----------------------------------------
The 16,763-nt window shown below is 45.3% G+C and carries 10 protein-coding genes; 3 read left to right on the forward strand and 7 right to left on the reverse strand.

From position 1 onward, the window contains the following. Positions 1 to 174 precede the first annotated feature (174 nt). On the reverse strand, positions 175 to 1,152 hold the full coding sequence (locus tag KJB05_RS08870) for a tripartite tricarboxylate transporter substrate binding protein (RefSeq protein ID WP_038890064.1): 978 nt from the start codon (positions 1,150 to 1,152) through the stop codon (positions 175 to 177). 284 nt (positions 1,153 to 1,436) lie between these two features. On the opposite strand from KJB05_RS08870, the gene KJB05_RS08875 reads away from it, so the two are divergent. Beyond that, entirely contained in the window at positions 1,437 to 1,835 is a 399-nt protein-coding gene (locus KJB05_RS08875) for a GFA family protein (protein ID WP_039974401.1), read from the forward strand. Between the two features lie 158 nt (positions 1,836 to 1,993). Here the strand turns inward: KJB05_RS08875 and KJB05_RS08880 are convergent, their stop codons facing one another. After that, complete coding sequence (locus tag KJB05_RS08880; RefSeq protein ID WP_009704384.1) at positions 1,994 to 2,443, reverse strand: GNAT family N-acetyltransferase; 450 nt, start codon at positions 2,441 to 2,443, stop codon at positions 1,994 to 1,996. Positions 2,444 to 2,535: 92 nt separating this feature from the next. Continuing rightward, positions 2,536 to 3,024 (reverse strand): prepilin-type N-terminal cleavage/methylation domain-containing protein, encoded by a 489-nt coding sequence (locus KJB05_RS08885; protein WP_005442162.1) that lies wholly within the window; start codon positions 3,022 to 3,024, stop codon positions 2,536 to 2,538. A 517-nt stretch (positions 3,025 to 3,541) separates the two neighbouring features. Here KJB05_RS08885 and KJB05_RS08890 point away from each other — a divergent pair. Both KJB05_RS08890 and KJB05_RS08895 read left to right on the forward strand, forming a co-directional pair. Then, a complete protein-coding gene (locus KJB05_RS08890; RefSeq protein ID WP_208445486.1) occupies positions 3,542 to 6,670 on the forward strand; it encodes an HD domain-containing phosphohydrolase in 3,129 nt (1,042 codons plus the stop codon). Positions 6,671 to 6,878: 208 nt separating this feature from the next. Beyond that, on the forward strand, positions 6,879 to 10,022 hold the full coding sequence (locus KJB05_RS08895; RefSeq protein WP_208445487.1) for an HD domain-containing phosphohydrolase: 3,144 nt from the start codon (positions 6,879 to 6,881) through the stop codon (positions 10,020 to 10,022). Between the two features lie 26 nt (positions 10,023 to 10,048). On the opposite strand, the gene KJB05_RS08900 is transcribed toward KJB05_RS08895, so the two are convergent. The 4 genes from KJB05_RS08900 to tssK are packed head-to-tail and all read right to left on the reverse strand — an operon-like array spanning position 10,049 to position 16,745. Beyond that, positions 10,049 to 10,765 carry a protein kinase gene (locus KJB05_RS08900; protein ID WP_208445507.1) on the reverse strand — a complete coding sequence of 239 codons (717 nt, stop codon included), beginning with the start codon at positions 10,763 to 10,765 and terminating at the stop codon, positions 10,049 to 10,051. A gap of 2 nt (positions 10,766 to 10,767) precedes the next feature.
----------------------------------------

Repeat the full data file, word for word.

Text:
The 16,763-nt window shown below is 45.3% G+C and carries 10 protein-coding genes; 3 read left to right on the forward strand and 7 right to left on the reverse strand.

From position 1 onward, the window contains the following. Positions 1 to 174 precede the first annotated feature (174 nt). On the reverse strand, positions 175 to 1,152 hold the full coding sequence (locus tag KJB05_RS08870) for a tripartite tricarboxylate transporter substrate binding protein (RefSeq protein ID WP_038890064.1): 978 nt from the start codon (positions 1,150 to 1,152) through the stop codon (positions 175 to 177). 284 nt (positions 1,153 to 1,436) lie between these two features. On the opposite strand from KJB05_RS08870, the gene KJB05_RS08875 reads away from it, so the two are divergent. Beyond that, entirely contained in the window at positions 1,437 to 1,835 is a 399-nt protein-coding gene (locus KJB05_RS08875) for a GFA family protein (protein ID WP_039974401.1), read from the forward strand. Between the two features lie 158 nt (positions 1,836 to 1,993). Here the strand turns inward: KJB05_RS08875 and KJB05_RS08880 are convergent, their stop codons facing one another. After that, complete coding sequence (locus tag KJB05_RS08880; RefSeq protein ID WP_009704384.1) at positions 1,994 to 2,443, reverse strand: GNAT family N-acetyltransferase; 450 nt, start codon at positions 2,441 to 2,443, stop codon at positions 1,994 to 1,996. Positions 2,444 to 2,535: 92 nt separating this feature from the next. Continuing rightward, positions 2,536 to 3,024 (reverse strand): prepilin-type N-terminal cleavage/methylation domain-containing protein, encoded by a 489-nt coding sequence (locus KJB05_RS08885; protein WP_005442162.1) that lies wholly within the window; start codon positions 3,022 to 3,024, stop codon positions 2,536 to 2,538. A 517-nt stretch (positions 3,025 to 3,541) separates the two neighbouring features. Here KJB05_RS08885 and KJB05_RS08890 point away from each other — a divergent pair. Both KJB05_RS08890 and KJB05_RS08895 read left to right on the forward strand, forming a co-directional pair. Then, a complete protein-coding gene (locus KJB05_RS08890; RefSeq protein ID WP_208445486.1) occupies positions 3,542 to 6,670 on the forward strand; it encodes an HD domain-containing phosphohydrolase in 3,129 nt (1,042 codons plus the stop codon). Positions 6,671 to 6,878: 208 nt separating this feature from the next. Beyond that, on the forward strand, positions 6,879 to 10,022 hold the full coding sequence (locus KJB05_RS08895; RefSeq protein WP_208445487.1) for an HD domain-containing phosphohydrolase: 3,144 nt from the start codon (positions 6,879 to 6,881) through the stop codon (positions 10,020 to 10,022). Between the two features lie 26 nt (positions 10,023 to 10,048). On the opposite strand, the gene KJB05_RS08900 is transcribed toward KJB05_RS08895, so the two are convergent. The 4 genes from KJB05_RS08900 to tssK are packed head-to-tail and all read right to left on the reverse strand — an operon-like array spanning position 10,049 to position 16,745. Beyond that, positions 10,049 to 10,765 carry a protein kinase gene (locus KJB05_RS08900; protein ID WP_208445507.1) on the reverse strand — a complete coding sequence of 239 codons (717 nt, stop codon included), beginning with the start codon at positions 10,763 to 10,765 and terminating at the stop codon, positions 10,049 to 10,051. A gap of 2 nt (positions 10,766 to 10,767) precedes the next feature.